One of the most powerful waterfalls in Iceland, Dettifoss is in the north east of the country, pretty much in the middle of no where. A quick hike down some rocky paths led us to the falls. It was raining, it was grey, so the photos weren’t as inspiring. We had spotted people on the other side of the falls and thought about going there, but our camper ended up catching fire (true story! we lost 2 days of our trip, no gear or people harmed 🙂 ), so our trip here was cut short
Selfoss is another falls near by, about an hour’s hike away (there is also a town called Selfoss in the south west, so we were a bit confused). We unfortunately didn’t have a chance to make it there, due to the already mentioned burning camper. It was actually the secondary heater that runs over night that caught fire. Extinguisher was used, heater needed to be replaced.
Translated to “Waterfall of the Gods”. The waterfall plays an important role in the religious progression of Iceland. When the country became Christian (around the year 1000), it is said that a icelandic lawspeaker, who made the decision to convert threw all the statues of the ancient norse gods into this waterfall.
My story for Goðafoss is a bit different. Now that we didn’t have a camper heater, we had to make our way to a bigger city for an appointment the next day to get it fixed. This meant 4 or so hours of driving, missing a bunch of spots we wanted to camp out at. Stuff happens, you deal. We drove by the sign for the waterfall in the dark, and decided to go check it out anyways.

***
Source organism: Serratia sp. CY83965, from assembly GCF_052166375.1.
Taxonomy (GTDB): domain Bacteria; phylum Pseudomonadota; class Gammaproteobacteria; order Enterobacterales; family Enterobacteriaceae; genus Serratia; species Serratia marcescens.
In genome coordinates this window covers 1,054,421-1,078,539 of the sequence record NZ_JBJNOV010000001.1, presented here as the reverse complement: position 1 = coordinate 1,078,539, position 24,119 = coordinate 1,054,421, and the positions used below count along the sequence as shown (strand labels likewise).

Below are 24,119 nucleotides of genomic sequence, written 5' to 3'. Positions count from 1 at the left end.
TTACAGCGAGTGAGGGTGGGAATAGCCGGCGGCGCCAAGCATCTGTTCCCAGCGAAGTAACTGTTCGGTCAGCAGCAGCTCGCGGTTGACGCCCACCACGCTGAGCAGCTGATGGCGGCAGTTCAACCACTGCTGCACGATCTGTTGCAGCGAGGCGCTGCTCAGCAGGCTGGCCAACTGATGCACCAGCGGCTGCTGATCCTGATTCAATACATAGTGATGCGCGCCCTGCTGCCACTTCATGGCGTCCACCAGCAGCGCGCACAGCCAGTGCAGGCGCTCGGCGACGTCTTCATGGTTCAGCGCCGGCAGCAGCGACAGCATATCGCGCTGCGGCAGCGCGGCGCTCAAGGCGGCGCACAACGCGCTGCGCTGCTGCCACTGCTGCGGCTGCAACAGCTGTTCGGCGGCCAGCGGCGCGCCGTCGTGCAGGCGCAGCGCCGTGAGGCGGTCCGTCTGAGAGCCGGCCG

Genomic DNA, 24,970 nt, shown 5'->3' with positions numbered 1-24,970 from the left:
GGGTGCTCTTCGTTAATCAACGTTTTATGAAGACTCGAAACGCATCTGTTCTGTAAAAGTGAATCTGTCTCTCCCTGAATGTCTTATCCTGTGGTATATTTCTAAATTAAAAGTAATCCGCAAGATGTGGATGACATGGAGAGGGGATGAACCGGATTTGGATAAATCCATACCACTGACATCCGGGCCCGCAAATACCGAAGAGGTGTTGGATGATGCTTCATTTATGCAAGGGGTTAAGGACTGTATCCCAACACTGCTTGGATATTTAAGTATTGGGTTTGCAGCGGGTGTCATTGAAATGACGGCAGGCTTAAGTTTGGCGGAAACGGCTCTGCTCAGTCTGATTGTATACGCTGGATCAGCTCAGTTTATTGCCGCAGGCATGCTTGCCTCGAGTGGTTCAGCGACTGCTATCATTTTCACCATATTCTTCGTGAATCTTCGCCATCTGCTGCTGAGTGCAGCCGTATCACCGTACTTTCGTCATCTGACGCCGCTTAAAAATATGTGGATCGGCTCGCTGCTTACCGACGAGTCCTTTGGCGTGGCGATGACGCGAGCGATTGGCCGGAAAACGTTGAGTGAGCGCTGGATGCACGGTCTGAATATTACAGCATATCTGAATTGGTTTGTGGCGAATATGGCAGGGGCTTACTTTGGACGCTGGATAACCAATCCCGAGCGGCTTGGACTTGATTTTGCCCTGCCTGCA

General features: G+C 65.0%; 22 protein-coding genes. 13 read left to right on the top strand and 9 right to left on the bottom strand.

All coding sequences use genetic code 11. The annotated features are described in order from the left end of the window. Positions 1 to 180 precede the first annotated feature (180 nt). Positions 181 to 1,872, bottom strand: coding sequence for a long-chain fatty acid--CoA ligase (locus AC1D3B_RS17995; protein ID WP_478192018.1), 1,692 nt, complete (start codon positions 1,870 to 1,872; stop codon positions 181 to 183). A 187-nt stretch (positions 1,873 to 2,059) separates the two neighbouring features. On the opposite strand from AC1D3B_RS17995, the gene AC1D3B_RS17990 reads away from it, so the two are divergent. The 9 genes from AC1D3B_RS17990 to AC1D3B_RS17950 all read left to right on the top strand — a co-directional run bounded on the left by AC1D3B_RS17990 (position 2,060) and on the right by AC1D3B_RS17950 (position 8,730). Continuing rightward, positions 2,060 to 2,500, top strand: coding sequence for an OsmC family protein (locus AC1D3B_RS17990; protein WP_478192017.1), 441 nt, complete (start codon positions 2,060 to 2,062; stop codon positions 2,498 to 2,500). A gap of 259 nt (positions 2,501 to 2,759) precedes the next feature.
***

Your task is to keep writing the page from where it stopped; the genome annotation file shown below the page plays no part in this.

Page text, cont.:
There was some moonlight (it was maybe 8:00 pm or so), but not enough to hand hold a camera for a photo. So we (stupidly) grabbed our tripods and walked with our flashlights over little streams and wet rocks right to the edge of the waterfall to get some images. Even though we were a 8-9 feet from each other, we had to shout to talk.
The long exposure, coupled with the pretty stupid (but oh so worth it) trek to the edge of the falls at night, makes the above images one of my most memorable ones. 🙂
The waterfall isn’t huge. And it’s actually 3 waterfalls side by side (harder to see for us as there was a pretty strong current) with another waterfall at a higher level. The beauty of this area is seeing / feeling / hearing the falls with the Kirkjufell mountain in the back. We camped near the edge of the stream for a night. There was no sunset as the rain was pretty strong, but the morning was much nicer. I managed to climb down closer to the falls and get some really sweet up close images, and another pretty nice black and white.
So there you have the few waterfalls we had a chance to see and photograph! So many more I would of loved to have seen: Svartifoss, Aldeyjarfoss, Barnafossar, Gjáin … but there are only so many you can cram in 2 weeks.
If you aren’t already, follow me on Facebook (or twitter if you prefer) as I’ll be doing a few more series of images like this. Sunsets/sunrises, water/lakes, the roads, streets of Reykjavik … so many images, so little time.
And again, prints of every image are available!! 🙂 Just send me a message if you are interested